With his program’s dependence on one-and-done players, Kentucky Coach John Calipari does not often talk about freshmen hitting the metaphorical wall deep in a season. But he did Friday when asked about guard Ashton Hagans.
“Ashton the last three games has not played well,” Calipari said. “As a matter of fact, he’s not played well at all.”
When asked why Hagans had not played well, Calipari said, “He’s a freshman. (He) hit a little bit of a wall.”
UK needs the pre-wall Hagans against Tennessee, Calipari said. The Vols’ point guard, junior Jordan Bone, ranks 11th in the country in assists (6.5 per game) and 15th in assist-to-turnover ratio.
“So this is a game where we’re going to need him to get back where he was 10 days ago, 12 days ago. Where everybody was talking about him being the best on-ball defender in the country. A difference-maker. A creator.”
Calipari suggested that playing against inspired opponents every game makes the metaphorical wall more formidable.
“You kind of get numb to it,” he said. “And all of a sudden, you’re not playing with the energy, the focus you need to play with. He’s had a heck of a year. Just had a bad week and a half.”
A loss would drop Kentucky three games behind Tennessee with six games left in the Southeastern Conference regular-season race.
UK regularly touts its 48 SEC regular-season championships. A note trumpeting those titles in the information package distributed to the media Friday was headlined “S-E-C! S-E-C! S-E-C!”
But don’t let that fool you. When asked what the SEC race meant, Calipari said, “To me, nothing.”
Calipari said UK stressed improving its NCAA Tournament seed, not winning the SEC’s regular-season nor tournament titles.
Calipari and Keldon Johnson did not dismiss the notion of Kentucky suffering from a hangover after losing on a controversial tip-in against LSU on Tuesday.
“I don’t know,” Calipari said. “I hope so. I mean, I have. Usually if I move on, they’ll move on. And I’ll grieve for 24 hours. Then I’ll move on.”
Johnson suggested UK had little time for depression.
“We’ve got to get over it pretty quick,” he said. “We’ve got another big game coming up. That’s every game in the SEC.”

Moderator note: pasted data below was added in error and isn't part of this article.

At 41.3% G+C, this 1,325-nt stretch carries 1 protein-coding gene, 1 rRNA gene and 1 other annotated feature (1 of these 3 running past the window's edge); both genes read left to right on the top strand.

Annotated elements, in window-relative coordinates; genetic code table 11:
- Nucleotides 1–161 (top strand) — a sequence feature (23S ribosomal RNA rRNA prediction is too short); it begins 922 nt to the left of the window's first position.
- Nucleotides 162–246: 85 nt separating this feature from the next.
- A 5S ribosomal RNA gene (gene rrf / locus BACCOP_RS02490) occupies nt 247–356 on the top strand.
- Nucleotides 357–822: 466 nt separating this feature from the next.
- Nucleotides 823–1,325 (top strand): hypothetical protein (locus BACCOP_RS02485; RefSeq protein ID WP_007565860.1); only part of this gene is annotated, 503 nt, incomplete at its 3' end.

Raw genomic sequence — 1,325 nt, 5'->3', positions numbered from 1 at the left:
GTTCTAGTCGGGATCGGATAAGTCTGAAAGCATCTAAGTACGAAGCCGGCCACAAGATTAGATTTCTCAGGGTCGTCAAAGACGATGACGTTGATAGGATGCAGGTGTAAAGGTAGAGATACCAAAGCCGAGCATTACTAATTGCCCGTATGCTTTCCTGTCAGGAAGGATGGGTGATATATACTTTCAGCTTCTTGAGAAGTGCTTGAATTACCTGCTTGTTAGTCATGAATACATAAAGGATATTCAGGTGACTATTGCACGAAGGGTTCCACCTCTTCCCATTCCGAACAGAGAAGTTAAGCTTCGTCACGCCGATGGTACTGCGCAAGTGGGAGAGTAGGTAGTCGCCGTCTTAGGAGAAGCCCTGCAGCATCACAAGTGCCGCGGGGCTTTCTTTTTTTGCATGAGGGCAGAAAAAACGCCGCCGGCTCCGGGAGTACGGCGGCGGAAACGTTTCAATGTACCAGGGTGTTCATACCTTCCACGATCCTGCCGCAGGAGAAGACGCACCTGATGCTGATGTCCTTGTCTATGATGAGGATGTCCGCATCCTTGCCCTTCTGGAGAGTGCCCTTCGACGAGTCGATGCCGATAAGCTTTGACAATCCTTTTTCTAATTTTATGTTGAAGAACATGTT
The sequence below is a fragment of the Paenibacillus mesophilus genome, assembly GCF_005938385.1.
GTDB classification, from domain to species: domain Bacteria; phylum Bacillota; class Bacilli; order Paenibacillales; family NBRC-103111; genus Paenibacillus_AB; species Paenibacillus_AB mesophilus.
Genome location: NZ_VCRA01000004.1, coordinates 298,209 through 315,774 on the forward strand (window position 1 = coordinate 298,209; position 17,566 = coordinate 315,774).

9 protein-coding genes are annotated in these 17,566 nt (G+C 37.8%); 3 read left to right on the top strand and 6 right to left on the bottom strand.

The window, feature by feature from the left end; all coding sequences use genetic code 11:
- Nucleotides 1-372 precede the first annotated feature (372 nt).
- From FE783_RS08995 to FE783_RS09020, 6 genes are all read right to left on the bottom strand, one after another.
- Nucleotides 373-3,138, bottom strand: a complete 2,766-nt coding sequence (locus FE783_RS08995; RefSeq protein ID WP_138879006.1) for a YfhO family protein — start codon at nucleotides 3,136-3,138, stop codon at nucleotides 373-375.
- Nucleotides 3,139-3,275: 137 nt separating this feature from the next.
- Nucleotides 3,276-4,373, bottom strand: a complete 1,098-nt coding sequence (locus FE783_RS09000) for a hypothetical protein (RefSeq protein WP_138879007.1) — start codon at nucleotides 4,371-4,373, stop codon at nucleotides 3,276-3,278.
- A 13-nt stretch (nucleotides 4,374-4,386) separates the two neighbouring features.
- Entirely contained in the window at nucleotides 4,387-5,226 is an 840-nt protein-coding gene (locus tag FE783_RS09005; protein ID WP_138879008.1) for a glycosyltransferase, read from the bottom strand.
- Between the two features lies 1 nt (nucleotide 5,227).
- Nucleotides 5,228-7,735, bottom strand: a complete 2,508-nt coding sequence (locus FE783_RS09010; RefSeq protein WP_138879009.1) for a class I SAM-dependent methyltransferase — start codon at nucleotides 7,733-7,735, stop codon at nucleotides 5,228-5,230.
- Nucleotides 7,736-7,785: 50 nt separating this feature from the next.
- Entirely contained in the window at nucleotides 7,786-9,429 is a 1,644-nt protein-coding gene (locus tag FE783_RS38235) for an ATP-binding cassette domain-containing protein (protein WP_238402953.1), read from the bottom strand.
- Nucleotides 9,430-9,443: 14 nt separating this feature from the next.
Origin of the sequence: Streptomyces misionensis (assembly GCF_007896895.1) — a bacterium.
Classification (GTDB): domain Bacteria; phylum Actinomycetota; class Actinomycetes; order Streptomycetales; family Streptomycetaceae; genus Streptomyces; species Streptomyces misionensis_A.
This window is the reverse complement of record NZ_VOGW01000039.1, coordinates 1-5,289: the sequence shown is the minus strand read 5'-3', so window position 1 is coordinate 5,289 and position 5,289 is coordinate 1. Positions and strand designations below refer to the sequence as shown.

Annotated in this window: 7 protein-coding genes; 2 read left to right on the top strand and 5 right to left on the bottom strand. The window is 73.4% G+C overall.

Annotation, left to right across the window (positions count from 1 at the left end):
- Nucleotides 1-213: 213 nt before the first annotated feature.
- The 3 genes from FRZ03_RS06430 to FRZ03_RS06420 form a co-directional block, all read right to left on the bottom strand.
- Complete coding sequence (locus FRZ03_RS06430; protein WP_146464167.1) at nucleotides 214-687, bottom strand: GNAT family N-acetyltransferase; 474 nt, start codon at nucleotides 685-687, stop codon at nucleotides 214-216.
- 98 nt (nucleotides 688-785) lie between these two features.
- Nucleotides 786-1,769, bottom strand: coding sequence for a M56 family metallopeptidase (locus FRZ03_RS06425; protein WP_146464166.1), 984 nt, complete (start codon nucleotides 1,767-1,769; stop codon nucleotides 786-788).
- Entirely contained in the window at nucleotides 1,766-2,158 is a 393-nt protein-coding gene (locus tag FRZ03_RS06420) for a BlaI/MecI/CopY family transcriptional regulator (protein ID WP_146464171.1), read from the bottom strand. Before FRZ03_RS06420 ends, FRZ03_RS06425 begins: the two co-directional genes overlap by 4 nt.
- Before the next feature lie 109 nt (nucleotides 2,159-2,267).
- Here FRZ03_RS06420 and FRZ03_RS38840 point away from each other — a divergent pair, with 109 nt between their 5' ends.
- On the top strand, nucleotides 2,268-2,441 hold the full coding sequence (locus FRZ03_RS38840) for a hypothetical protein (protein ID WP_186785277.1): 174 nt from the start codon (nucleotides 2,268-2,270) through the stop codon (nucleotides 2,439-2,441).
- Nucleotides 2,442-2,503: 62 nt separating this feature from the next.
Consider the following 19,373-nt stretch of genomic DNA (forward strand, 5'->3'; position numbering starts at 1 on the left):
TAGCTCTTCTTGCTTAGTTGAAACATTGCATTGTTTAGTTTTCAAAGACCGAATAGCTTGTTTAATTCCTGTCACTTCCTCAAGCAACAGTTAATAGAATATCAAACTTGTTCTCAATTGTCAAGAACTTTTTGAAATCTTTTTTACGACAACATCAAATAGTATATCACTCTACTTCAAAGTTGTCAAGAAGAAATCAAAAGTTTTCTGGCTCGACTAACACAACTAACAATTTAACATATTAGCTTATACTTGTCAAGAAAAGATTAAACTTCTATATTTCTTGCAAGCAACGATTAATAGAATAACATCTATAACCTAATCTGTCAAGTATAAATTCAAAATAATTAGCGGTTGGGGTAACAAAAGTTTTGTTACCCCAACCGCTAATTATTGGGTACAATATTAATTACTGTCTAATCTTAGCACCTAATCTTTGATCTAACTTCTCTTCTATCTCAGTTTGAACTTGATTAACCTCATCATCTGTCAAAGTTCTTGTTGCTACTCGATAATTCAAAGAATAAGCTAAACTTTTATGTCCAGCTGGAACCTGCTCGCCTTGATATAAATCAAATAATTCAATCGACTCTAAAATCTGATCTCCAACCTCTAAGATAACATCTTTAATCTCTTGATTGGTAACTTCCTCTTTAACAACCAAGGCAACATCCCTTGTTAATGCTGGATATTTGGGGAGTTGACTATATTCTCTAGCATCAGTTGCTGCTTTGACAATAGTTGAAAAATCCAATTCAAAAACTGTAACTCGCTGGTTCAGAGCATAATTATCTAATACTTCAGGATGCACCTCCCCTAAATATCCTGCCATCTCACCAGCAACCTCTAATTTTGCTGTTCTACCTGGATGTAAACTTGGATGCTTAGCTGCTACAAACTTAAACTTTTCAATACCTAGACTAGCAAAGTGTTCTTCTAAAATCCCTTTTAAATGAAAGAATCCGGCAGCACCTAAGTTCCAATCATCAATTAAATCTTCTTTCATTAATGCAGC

Tennessee has had to deal with an unusual issue: basketball bouquets thrown their way all season.
“They’re not walking underneath championship banners every day,” Barnes said of his players. “To have a spotlight put on them, I think they’ve done an unbelievable job. I do. … It’s been a new experience for them. They’ve learned.
“I think they have a great appreciation for those teams that stay there year in and year out. We’ve understood that (opponents) go at it like they never have gone at it before.”
UK vs. No. 1
This will be the fifth time a No. 1 team has played Kentucky in Rupp Arena. UK defeated Florida 70-55 on Feb. 4, 2003, and Indiana 69-58 on Dec. 15, 1979.
UK lost to No. 1 North Carolina 86-77 on Dec. 1, 2007, and to No. 1 Florida 64-61 on Feb. 10, 2007.
For the coaches, it will be a friendly competition.
When asked at SEC Media Day about his relationship with Barnes, Calipari said, “I love Rick like a brother.”
Then with his sense of humor kicking in, Calipari added, “Let me say this: an older brother. But he’s helped me throughout my career.”
Calipari, who turned 60 last Sunday, recalled one of his UMass teams playing poor defense. He called Barnes for advice. Barnes, 64, suggested Calipari emphasize a few things rather than overload the players with demands.
“A great guy,” Calipari said of Barnes. “A good human being.”
For his part, Barnes said he first met Calipari in the mid- to late-1970s.
“He’s a person I trust,” the UT coach said. “And he’s a guy, and I really believe this, if I need something, I call him and ask him for it. He wouldn’t ask me why or what. He would say here it is.”
Tennessee has been behind by 10 or more points once this season. The Vols trailed West Virginia by 12 in the first half before winning 83-66. … Dan Shulman, Jay Bilas and sideline reporter Maria Taylor will call the game for ESPN.